Choosing Wisely in action in DHBs
The Choosing Wisely campaign is in place in many district health boards, and is soon to be introduced by others. This month we are featuring Canterbury DHB which has a number of Choosing Wisely projects, and has found that supporting doctors to question the necessity of a particular test, treatment or procedure has been key to implementing a Choosing Wisely approach across many services.
‘In terms of establishing Choosing Wisely projects, we’ve been quite doctor-focused on the basis that doctors are making most of the decisions about ordering investigations and tests,’ says the DHB’s Service Improvement Lead, Carol Limber, who has responsibility for Choosing Wisely implementation.
‘Doctors can be under pressure to do tests and investigations – partly to make sure they don’t miss something – but also because of patient expectations.’
Ms Limber says implementing Choosing Wisely has had a focus on radiology testing, but it has not been limited to this. The Choosing Wisely programme also has projects looking at blood tests, prescribed medications and pathways for follow up and surveillance. A recent area of focus in the Choosing Wisely campaign is perioperative care and pre-surgery assessments. ‘We’re looking at the concept of routine chest x-rays, urinalysis, ECGs and blood tests. For example, if the patient is under 70 years old and has no previous history of a cardio pulmonary disorder, do they need a chest x-ray? We’re asking people to think about the patient’s risk factors, the surgery risk factors and what investigations are needed for that patient, rather than have a blanket approach of tests that we do on everyone.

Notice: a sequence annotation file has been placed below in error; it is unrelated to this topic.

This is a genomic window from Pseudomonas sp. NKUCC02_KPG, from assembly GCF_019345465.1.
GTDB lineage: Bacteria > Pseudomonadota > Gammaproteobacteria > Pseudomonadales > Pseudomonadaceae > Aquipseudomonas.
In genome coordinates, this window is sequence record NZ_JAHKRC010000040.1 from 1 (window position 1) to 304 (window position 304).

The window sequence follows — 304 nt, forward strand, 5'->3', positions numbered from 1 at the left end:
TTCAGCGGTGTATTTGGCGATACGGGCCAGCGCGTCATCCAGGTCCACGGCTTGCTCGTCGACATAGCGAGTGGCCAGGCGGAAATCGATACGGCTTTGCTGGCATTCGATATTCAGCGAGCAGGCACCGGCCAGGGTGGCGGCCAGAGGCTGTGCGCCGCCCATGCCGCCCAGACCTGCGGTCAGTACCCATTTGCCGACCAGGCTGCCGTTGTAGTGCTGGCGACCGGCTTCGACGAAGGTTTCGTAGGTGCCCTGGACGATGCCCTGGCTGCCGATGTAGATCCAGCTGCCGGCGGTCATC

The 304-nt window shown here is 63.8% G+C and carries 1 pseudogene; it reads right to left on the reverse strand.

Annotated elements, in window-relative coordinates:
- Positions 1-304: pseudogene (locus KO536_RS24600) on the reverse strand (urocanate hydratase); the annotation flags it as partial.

‘We’re really mindful that this is about doing the right thing and balancing risk for the patient. Undoubtedly, if we reduce the amount of unnecessary and duplicate testing, there will be a system benefit, but that’s not our starting point. ‘In some areas we might be under investigating, or doing the wrong test, or not doing the most appropriate test, so it’s about making sure we’re doing the right test at the right time for that patient.’